Gender-based violence (GBV) has been an integral aspect of armed conflict for hundreds of years. Widespread, the atrocities are perpetrated against women and girls, but men and boys are also victims.
Gender inequality and GBV are interlinked through the imbalance of power relations. The definition of GBV is when a woman’s rights to equality, liberty and security, the right to be free from discrimination, torture, degradation and inhumane treatment are systematically violated.
GBV has been used as a weapon of war/armed conflict throughout history. While the international media and various human rights organisations have heightened awareness of GBV, it remains endemic. Few organisations reflect upon its extensive nature, its underlying causes, its prevalence in post-conflict situations and measures to reduce even further domestic violence.
Need to know – Gender Based Violence
* 67% of women who survived rape during the 1994 Rwandan genocide are HIV positive.
* 75% of women in Liberia were raped during the conflict.
* 20,000-50,000 women were raped during five months of conflict in Bosnia in 1992.
* 5,000 cases of rape were recorded in the Uvira area of the Democratic Republic of Congo by women’s associations since October 2002. This constitutes an average of 40 per day, and does not include unreported rapes.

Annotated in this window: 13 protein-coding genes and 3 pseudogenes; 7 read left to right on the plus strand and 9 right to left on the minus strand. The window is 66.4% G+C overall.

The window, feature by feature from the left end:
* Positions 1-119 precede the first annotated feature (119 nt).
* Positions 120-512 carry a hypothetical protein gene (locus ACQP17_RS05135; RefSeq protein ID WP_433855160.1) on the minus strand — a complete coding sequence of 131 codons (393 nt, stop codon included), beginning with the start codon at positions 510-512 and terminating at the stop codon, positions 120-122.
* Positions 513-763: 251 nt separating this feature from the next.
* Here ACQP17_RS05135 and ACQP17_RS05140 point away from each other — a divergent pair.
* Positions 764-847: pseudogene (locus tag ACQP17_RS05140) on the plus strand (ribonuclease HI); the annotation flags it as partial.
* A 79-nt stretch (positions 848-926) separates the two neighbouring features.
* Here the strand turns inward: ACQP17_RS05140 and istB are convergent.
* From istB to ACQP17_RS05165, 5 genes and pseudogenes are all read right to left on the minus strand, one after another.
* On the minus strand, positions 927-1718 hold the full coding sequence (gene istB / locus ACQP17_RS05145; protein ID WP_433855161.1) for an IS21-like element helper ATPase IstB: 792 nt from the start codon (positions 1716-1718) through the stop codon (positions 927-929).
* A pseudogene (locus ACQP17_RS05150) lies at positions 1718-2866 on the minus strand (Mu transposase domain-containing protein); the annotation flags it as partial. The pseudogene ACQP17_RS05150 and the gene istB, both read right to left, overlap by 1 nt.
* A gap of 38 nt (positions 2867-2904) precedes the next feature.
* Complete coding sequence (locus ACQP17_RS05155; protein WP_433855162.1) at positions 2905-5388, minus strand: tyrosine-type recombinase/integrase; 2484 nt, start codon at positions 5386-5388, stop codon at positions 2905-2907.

* 80% of Sri Lankan refugees are women and children.
* 40% of all crimes committed in Dili, Timor Leste, during 2001, were violence against women.
Abuse of power
Sexual exploitation is also widespread in humanitarian situations where sex is traded for food rations, secure passage, and for access to basic goods. The perpetrators are the ‘trusted’ – police, military, peacekeepers, international and national humanitarian agency staff, host communities.
The abuse of this power is at the core of GBV. The best strategy for preventing it is to address these root causes by influencing and changing the behavioural attitudes of male and female, young and old. Ignoring or tolerating GBV implies complicity and acceptance.
Widespread in both conflict and post-conflict environments, GBV’s systematic use as a weapon of war is on the increase in Africa. GBV is not a coincidence of conflict but rather an ordered and condoned result of political strategies.
Bearing this in mind, those committing such systematic violations presently run a negligible risk of investigation, never mind prosecution. GBV crimes against women/girls and men/boys are, therefore, committed with knowledge of impunity by people who are fully aware that they will not be punished. An element of this is because social stigma acts as a deterrent against reporting. Police and judicial systems are also complicit.
Challenge for us all
Three key words summarise the problem of GBV – endemic, silence, impunity. It is a very broad and potentially overwhelming problem that requires integrated rather than stand-alone development programmes.
The results of GBV – psychological trauma, isolation of survivors, social stigmatisation – ensure that the reintegration of victims into their families and communities is difficult. Long-term mistrust among communities is also a challenge to peace building. But there is a challenge for us all if, when we know that GBV exists, we choose to tolerate or ignore it.